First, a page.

Alicia Dye | News Editor
Nov. 10, 2022
The Pennsylvania elections for U.S. senate and governor were watched nationwide as votes were counted Tuesday. At the end of the night, democrats to clinched both positions.
Democrats were able to gain a senate seat in Pennsylvania when John Fetterman defeated Oz in a close U.S. Senate race. Fetterman will be replacing Republican Pat Toomey, who decided to not run for re-election in 2022.
Fetterman has received over 2.5 million votes and received 50.6% of the vote. Oz received just under 2.5 million votes, and received 47% of the vote overall according to The New York Times. Fetterman expanded the margins when compared to the 2020 election. In Allegheny County, Fetterman had a 28 point margin over Oz, up eight points from Biden’s margin in 2020. Oz had a shrinking margin when compared to the 2020 election. In Westmoreland County, Oz had a 19 point margin, down nine points from Trump’s margin in 2020.
Fetterman was announced the projected winner around 1:30 a.m. and celebrated his win at Stage AE in Pittsburgh.
“I’m not really sure what to say right now. I’m so humbled, thank you so much,” Fetterman said in his speech. “We launched this campaign almost two years ago. We did what we needed to do. Tonight, I’ll be the next US Senator from Pennsylvania, thanks to all of you.”
Oz conceded to Fetterman early Wednesday morning.
“This morning I called John Fetterman and congratulated him. I wish him and his family all the best, both personally and as our next United States Senator,” Oz said in a statement. “We are facing big problems as a country, and we need everyone to put down their partisan swords and focus on getting the job done. With bold leadership that brings people together, we can create real change.”
Josh Shapiro defeated Republican Doug Mastriano. Both were running to replace current Governor Tom Wolf. Shapiro overperformed compared to Biden’s margin in almost every county in Pennsylvania. In Berks County, Shapiro won by a four-point margin, where Trump won in 2020 by an eight-point margin. Many counties in Pennsylvania flipped to vote for Shapiro, and Mastriano lost a large amount of votes when compared to the 2020 election. In the 2020 election, Trump won Westmoreland County by a margin of 28. Mastriano won that same county by a margin of six, down 22 points.
“Tonight, you, the good people of Pennsylvania, you won,” Shapiro said in his victory speech. “Opportunity won. A woman’s right to choose won. In the face of all the lies and conspiracies, the baseless claims, you also ensured tonight that truth won right here in the Commonwealth of Pennsylvania.”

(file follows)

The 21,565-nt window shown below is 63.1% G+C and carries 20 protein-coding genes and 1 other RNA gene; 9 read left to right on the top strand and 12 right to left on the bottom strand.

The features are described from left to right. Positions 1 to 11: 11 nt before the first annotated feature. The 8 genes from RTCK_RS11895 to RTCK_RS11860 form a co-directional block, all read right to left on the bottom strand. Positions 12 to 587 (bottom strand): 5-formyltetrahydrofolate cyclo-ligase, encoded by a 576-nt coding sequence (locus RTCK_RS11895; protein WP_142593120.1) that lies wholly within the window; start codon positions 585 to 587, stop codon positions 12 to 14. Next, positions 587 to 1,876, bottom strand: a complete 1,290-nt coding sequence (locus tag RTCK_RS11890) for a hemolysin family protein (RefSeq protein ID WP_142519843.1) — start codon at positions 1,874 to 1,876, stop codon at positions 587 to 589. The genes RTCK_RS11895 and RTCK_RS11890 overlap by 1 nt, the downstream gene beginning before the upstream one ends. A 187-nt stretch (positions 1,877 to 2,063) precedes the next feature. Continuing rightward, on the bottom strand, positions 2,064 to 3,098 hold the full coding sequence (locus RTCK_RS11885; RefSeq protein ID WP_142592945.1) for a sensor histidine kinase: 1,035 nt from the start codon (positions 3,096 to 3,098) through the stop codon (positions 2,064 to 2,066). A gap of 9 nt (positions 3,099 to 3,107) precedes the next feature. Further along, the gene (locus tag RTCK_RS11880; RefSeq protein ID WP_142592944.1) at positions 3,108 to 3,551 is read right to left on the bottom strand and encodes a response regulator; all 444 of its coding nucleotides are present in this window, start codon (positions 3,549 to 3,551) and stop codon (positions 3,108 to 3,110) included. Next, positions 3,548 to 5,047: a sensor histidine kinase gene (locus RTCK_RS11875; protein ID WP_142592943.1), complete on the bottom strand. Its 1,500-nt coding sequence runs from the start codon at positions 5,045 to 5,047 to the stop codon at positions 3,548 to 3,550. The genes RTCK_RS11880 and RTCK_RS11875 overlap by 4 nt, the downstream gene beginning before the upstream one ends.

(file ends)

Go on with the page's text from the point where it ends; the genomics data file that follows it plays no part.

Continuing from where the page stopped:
Shapiro and his running mate, Austin Davis, also made history, as Shapiro will be the second Jewish governor of Pennsylvania, with Ed Rendell being the first. Davis will be the first Black lieutenant governor in Pennsylvania’s history. Shapiro defeated Mastriano with 55.9% of the vote, while Mastriano received 42.3% of the vote, according to The New York Times.
Mastriano has yet to concede to Shapiro.
“We’re going to take this fight all the way to Harrisburg,” Mastriano said during his rally. “This movement is unstoppable. [We will] wait patiently to see what the people of Pennsylvania said. And what the people of Pennsylvania said, we will of course respect that.”
Democrat Summer Lee defeated Republican Mike Doyle for the U.S. House District 12 seat. Lee received 56% of the vote, while Doyle received 44%, according to The New York Times. Lee made history, as she will be the first Black woman elected to U.S. Congress from Pennsylvania.
“Our communities have been waiting far, far too long for this,” Lee said. “This is victory, not just for me but for each and every one of us.”
Doyle conceded to Lee in a statement.
“Tonight, the voters of the 12th Congressional District came to the polls and made their voice heard,” Doyle said in his concession statement. “While we came up short in the 12th Congressional District, I look forward to continuing to serve my neighbors in Plum and supporting candidates who share my values in future elections.”